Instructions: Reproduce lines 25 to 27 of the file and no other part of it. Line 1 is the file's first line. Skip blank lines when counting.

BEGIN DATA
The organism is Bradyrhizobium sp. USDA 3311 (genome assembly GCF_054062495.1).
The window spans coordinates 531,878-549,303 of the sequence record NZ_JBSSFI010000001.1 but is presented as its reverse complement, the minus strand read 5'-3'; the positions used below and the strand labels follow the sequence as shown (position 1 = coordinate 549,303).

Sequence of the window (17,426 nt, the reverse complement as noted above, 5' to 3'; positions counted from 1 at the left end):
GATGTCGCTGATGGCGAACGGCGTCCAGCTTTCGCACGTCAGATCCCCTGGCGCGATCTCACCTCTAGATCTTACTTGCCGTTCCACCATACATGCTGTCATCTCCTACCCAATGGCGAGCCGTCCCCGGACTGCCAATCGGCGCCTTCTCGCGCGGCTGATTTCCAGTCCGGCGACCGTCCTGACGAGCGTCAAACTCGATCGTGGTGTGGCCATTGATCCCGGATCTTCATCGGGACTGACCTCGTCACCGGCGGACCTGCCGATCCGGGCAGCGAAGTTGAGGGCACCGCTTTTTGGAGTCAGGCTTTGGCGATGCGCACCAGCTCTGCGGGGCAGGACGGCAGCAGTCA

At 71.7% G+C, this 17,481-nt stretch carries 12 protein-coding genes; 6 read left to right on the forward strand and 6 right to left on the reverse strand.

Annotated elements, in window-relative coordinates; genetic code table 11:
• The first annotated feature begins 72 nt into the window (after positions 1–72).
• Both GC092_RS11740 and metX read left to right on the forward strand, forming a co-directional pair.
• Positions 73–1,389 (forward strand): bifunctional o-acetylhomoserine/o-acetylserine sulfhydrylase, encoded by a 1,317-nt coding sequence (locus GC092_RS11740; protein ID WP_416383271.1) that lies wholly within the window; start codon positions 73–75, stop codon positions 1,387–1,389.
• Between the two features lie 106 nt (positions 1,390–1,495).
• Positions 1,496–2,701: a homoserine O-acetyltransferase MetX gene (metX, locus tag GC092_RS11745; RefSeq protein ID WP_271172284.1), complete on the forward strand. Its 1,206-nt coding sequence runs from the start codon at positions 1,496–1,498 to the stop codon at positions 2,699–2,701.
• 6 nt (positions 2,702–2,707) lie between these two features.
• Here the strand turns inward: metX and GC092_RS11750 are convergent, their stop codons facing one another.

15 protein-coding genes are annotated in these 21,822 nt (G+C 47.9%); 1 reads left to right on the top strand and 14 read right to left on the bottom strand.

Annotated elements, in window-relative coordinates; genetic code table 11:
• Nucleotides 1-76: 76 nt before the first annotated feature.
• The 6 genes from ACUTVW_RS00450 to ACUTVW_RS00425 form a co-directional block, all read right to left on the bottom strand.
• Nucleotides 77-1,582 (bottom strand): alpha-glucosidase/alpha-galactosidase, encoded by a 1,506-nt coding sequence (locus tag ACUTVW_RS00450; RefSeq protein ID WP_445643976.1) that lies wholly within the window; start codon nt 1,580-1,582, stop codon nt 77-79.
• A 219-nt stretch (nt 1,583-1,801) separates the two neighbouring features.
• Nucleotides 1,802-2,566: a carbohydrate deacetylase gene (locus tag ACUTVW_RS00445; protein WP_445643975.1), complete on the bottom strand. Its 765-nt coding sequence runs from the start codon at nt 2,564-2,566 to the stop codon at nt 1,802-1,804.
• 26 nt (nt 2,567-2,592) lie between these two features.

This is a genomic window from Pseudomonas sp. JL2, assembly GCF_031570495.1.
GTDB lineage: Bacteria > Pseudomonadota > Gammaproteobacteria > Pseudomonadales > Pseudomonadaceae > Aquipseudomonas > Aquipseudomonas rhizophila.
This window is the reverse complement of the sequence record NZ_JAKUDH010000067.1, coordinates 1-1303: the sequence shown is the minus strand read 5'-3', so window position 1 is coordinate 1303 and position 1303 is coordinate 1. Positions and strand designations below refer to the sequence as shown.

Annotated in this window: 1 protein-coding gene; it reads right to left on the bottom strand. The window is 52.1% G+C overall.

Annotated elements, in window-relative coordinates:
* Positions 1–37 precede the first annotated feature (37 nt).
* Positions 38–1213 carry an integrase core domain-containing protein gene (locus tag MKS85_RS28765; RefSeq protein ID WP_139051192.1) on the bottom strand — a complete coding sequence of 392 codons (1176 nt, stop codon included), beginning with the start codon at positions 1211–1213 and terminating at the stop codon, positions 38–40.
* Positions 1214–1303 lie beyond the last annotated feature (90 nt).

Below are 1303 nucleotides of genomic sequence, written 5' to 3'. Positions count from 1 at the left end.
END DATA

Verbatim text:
Annotated in this window: 1 protein-coding gene; it reads right to left on the bottom strand. The window is 52.1% G+C overall.

Annotated elements, in window-relative coordinates:
* Positions 1–37 precede the first annotated feature (37 nt).